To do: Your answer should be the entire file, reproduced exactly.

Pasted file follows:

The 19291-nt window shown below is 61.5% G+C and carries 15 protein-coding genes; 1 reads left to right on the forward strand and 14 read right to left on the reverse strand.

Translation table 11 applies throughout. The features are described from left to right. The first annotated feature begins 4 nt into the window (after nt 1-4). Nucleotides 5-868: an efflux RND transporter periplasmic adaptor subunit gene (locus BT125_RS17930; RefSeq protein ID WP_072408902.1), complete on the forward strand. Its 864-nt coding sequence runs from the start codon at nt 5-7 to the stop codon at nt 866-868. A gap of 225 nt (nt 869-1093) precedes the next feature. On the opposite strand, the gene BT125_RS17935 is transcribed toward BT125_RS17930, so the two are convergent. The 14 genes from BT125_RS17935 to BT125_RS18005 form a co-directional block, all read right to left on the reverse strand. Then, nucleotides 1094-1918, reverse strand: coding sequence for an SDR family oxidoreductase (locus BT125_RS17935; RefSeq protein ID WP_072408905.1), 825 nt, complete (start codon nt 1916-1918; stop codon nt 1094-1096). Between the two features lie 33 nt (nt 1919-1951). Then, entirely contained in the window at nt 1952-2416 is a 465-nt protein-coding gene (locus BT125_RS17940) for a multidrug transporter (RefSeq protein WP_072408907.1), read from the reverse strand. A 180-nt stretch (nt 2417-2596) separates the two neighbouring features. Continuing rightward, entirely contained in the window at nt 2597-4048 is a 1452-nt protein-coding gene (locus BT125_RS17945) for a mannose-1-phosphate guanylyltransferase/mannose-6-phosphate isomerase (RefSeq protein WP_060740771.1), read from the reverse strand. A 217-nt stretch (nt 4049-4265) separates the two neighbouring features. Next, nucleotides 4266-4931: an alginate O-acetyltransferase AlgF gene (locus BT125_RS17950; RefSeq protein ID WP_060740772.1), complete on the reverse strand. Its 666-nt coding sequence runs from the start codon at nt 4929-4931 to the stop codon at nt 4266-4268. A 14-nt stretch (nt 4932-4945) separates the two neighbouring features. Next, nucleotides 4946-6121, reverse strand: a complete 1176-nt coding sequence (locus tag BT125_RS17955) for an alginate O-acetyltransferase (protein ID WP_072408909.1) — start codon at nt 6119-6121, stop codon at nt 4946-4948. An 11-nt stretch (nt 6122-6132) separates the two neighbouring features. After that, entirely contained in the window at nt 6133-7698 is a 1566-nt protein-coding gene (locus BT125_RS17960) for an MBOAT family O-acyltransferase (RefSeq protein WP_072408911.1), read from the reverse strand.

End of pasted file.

The 19291-nt window shown below is 61.5% G+C and carries 15 protein-coding genes; 1 reads left to right on the forward strand and 14 read right to left on the reverse strand.

Translation table 11 applies throughout. The features are described from left to right. The first annotated feature begins 4 nt into the window (after nt 1-4). Nucleotides 5-868: an efflux RND transporter periplasmic adaptor subunit gene (locus BT125_RS17930; RefSeq protein ID WP_072408902.1), complete on the forward strand. Its 864-nt coding sequence runs from the start codon at nt 5-7 to the stop codon at nt 866-868. A gap of 225 nt (nt 869-1093) precedes the next feature. On the opposite strand, the gene BT125_RS17935 is transcribed toward BT125_RS17930, so the two are convergent. The 14 genes from BT125_RS17935 to BT125_RS18005 form a co-directional block, all read right to left on the reverse strand. Then, nucleotides 1094-1918, reverse strand: coding sequence for an SDR family oxidoreductase (locus BT125_RS17935; RefSeq protein ID WP_072408905.1), 825 nt, complete (start codon nt 1916-1918; stop codon nt 1094-1096). Between the two features lie 33 nt (nt 1919-1951). Then, entirely contained in the window at nt 1952-2416 is a 465-nt protein-coding gene (locus BT125_RS17940) for a multidrug transporter (RefSeq protein WP_072408907.1), read from the reverse strand. A 180-nt stretch (nt 2417-2596) separates the two neighbouring features. Continuing rightward, entirely contained in the window at nt 2597-4048 is a 1452-nt protein-coding gene (locus BT125_RS17945) for a mannose-1-phosphate guanylyltransferase/mannose-6-phosphate isomerase (RefSeq protein WP_060740771.1), read from the reverse strand. A 217-nt stretch (nt 4049-4265) separates the two neighbouring features. Next, nucleotides 4266-4931: an alginate O-acetyltransferase AlgF gene (locus BT125_RS17950; RefSeq protein ID WP_060740772.1), complete on the reverse strand. Its 666-nt coding sequence runs from the start codon at nt 4929-4931 to the stop codon at nt 4266-4268. A 14-nt stretch (nt 4932-4945) separates the two neighbouring features. Next, nucleotides 4946-6121, reverse strand: a complete 1176-nt coding sequence (locus tag BT125_RS17955) for an alginate O-acetyltransferase (protein ID WP_072408909.1) — start codon at nt 6119-6121, stop codon at nt 4946-4948. An 11-nt stretch (nt 6122-6132) separates the two neighbouring features. After that, entirely contained in the window at nt 6133-7698 is a 1566-nt protein-coding gene (locus BT125_RS17960) for an MBOAT family O-acyltransferase (RefSeq protein WP_072408911.1), read from the reverse strand.